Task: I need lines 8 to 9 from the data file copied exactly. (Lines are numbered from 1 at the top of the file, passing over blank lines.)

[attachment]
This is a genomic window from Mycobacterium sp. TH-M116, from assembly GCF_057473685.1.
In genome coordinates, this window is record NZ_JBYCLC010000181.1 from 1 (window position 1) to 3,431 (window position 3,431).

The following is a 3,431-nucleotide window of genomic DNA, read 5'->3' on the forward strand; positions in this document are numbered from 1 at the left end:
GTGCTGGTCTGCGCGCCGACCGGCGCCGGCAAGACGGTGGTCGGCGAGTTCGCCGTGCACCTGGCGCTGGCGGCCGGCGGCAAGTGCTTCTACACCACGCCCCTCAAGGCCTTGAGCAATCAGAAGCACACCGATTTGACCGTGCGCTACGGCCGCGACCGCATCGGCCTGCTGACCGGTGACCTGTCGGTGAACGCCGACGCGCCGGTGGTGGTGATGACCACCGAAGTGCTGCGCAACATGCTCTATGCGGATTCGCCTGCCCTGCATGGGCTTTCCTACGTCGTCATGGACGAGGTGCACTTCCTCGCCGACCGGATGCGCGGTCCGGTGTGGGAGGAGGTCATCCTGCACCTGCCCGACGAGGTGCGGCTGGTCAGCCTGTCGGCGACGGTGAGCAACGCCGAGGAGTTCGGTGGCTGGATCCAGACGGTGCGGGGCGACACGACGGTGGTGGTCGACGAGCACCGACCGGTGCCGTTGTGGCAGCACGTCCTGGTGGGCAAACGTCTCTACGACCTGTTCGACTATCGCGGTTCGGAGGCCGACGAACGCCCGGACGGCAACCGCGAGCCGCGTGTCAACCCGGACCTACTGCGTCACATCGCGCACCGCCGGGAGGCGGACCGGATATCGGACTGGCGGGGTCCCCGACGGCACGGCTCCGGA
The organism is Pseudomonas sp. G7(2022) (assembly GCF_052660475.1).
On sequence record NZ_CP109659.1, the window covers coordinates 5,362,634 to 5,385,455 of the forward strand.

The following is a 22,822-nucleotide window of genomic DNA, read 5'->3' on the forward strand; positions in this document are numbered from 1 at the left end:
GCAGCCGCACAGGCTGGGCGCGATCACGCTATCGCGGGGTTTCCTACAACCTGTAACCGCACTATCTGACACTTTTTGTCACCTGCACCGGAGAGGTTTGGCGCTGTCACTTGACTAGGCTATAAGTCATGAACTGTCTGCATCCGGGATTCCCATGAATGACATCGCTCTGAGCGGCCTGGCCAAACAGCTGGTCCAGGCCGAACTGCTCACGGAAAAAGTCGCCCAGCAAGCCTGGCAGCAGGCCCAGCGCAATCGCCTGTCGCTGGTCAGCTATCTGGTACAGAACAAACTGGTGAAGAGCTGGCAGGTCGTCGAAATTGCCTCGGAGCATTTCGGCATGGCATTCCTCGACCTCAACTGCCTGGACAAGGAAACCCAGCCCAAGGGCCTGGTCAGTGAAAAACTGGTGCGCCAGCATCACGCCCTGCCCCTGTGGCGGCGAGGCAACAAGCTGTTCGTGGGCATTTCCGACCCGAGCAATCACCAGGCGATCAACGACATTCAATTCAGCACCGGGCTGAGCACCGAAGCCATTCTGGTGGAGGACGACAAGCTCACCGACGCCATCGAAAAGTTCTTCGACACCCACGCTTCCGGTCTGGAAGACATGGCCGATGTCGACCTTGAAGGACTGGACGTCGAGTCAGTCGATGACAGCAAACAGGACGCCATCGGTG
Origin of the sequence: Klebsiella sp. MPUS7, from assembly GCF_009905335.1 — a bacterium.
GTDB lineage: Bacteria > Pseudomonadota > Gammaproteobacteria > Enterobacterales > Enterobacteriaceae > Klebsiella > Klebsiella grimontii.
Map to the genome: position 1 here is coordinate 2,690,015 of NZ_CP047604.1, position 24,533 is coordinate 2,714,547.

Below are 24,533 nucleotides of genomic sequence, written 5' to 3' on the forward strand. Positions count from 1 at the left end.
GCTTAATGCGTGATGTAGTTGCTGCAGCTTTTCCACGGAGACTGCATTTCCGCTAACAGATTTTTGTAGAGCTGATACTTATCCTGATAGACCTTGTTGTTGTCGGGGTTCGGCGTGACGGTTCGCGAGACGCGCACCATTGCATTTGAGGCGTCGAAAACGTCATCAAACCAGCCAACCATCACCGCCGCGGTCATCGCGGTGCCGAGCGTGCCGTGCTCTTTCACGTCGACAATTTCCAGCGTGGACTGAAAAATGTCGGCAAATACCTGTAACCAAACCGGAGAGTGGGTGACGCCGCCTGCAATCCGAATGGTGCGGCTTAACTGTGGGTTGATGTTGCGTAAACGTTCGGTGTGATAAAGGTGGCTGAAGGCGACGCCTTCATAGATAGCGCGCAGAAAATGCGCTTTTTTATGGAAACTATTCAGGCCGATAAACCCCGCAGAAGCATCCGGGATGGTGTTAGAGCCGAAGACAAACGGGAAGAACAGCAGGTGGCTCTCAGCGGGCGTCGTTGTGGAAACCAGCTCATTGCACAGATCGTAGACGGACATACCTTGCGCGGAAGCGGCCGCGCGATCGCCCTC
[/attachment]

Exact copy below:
GCAGCCGCACAGGCTGGGCGCGATCACGCTATCGCGGGGTTTCCTACAACCTGTAACCGCACTATCTGACACTTTTTGTCACCTGCACCGGAGAGGTTTGGCGCTGTCACTTGACTAGGCTATAAGTCATGAACTGTCTGCATCCGGGATTCCCATGAATGACATCGCTCTGAGCGGCCTGGCCAAACAGCTGGTCCAGGCCGAACTGCTCACGGAAAAAGTCGCCCAGCAAGCCTGGCAGCAGGCCCAGCGCAATCGCCTGTCGCTGGTCAGCTATCTGGTACAGAACAAACTGGTGAAGAGCTGGCAGGTCGTCGAAATTGCCTCGGAGCATTTCGGCATGGCATTCCTCGACCTCAACTGCCTGGACAAGGAAACCCAGCCCAAGGGCCTGGTCAGTGAAAAACTGGTGCGCCAGCATCACGCCCTGCCCCTGTGGCGGCGAGGCAACAAGCTGTTCGTGGGCATTTCCGACCCGAGCAATCACCAGGCGATCAACGACATTCAATTCAGCACCGGGCTGAGCACCGAAGCCATTCTGGTGGAGGACGACAAGCTCACCGACGCCATCGAAAAGTTCTTCGACACCCACGCTTCCGGTCTGGAAGACATGGCCGATGTCGACCTTGAAGGACTGGACGTCGAGTCAGTCGATGACAGCAAACAGGACGCCATCGGTG
Origin of the sequence: Klebsiella sp. MPUS7, from assembly GCF_009905335.1 — a bacterium.